There may be a metaphor here, probably something about expecting the best of people so they will respond in kind. But I’m over six hundred words and I still have so much not to say.
What I really need is a reality check. No, I take that back, I just want someone to tell me that I’ll not a terrible, awful, no good person. That this is just a stage, and that some personality conflicts are inevitable, especially–and you must be sensitive about how you say this–at my stage of life, and combined with the stages of life of the other people in the house. You can tell me that there are bound to be misunderstandings, and not to take anything personally. I am a good person, I am, and of course they will realize that in ten or twenty years. Of course there is a certain implied encouragement to be a good listener, in between the lines, at least, and try to use these difficult interactions as an opportunity to grow. Like the father down the road who, his wife said, before she left him, would shout, “Thank you for helping me to grow!” at such moments. And then go teach that principle the next day to his counseling clients.
The following is a brief personal insertion made after writing the rest of the piece: For ten or twenty minutes I was just curled up trying to survive. I could hear the people talking, as I always can in this small house, and some of their words were not healing. Then I got back to my keyboard and started sidling in…
Perhaps I am just feeling frustrated at how much I can understand, but how little I can remember, create, or express. I do so love to read Mark Twain and Annie Dillard, to read poetry and philosophy and research articles, and once I even enjoyed the very density of Heidegger on Man’s relationship with Nature. But I cannot think of anything to say or write that is not just sentences one after the other, mostly unrelated to what’s inside of me. It does not seem to reach to the place inside my soul that I am supposed to “tap into” in order to “get closer to the felt experiences of my life”. When I even suspect have glimpsed a rustic, overgrown launch into “the sea of no limits”, even when I am allowed to witness the beginnings of the forays of others, I recoil.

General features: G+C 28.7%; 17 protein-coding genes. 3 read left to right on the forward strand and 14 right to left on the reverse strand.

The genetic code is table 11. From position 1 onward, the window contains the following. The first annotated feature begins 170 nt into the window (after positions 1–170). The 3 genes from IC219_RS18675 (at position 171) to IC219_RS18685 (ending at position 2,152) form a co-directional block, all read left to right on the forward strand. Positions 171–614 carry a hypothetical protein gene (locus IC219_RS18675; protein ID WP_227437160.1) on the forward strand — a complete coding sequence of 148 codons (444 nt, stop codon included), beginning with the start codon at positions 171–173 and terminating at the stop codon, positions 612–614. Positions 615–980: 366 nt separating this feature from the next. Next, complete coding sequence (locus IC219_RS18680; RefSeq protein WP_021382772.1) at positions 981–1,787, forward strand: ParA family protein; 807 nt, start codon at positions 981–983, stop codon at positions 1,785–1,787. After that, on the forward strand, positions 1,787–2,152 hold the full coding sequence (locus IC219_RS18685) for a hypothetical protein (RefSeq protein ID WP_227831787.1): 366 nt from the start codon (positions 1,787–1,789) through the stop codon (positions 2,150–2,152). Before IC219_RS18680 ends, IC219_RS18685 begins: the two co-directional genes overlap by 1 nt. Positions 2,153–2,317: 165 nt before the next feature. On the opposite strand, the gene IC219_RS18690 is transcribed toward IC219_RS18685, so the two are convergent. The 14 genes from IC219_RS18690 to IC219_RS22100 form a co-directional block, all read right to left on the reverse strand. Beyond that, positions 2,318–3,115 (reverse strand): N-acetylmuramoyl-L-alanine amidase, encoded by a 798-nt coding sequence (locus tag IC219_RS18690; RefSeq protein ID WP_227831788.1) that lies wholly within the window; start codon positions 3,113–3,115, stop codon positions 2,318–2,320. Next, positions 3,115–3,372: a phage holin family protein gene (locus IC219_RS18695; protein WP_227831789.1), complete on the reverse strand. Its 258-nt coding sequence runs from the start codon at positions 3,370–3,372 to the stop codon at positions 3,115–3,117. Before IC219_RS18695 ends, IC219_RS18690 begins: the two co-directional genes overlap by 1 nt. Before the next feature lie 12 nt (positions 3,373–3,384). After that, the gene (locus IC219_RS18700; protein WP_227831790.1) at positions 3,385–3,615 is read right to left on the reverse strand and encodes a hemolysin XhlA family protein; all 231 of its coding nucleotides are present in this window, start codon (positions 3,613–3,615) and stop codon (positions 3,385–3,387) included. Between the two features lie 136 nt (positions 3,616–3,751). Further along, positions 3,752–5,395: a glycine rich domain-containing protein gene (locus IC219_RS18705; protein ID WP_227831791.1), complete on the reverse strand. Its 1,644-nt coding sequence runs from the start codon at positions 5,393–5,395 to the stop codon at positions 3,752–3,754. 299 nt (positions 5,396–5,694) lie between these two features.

That’s why, when I came up with a plan to write a book before I was forty, I thought I’d start with something straightforward like How to Clean the House, for Young People, When You are Told To. I’d start from a position of objective inexperience, research heavily, interview experts, distill essentials, and put it together with lucid, economical prose, supplemented by drawings and helpful spreadsheets, lists and recipes. Because, that way, it wouldn’t be personal, or stimulate expectations of depth or profundity.
The other idea was a recipe book, entitled, thanks to a comment dropped by my younger sister (though she does not recall saying it), Recipes are for Wimps.
Except (and I hope you will forgive me for exceeding my word count), I am starting to hear “the voice of tenderness”. And I am interested in the hopeful balance between, “Be yourself, please! Please!” and sometimes writing to the voice that is not my own. That seems safer. The best I will be able to do, mostly, is to tell it slant.
[The last two words have been removed in the interests of propriety]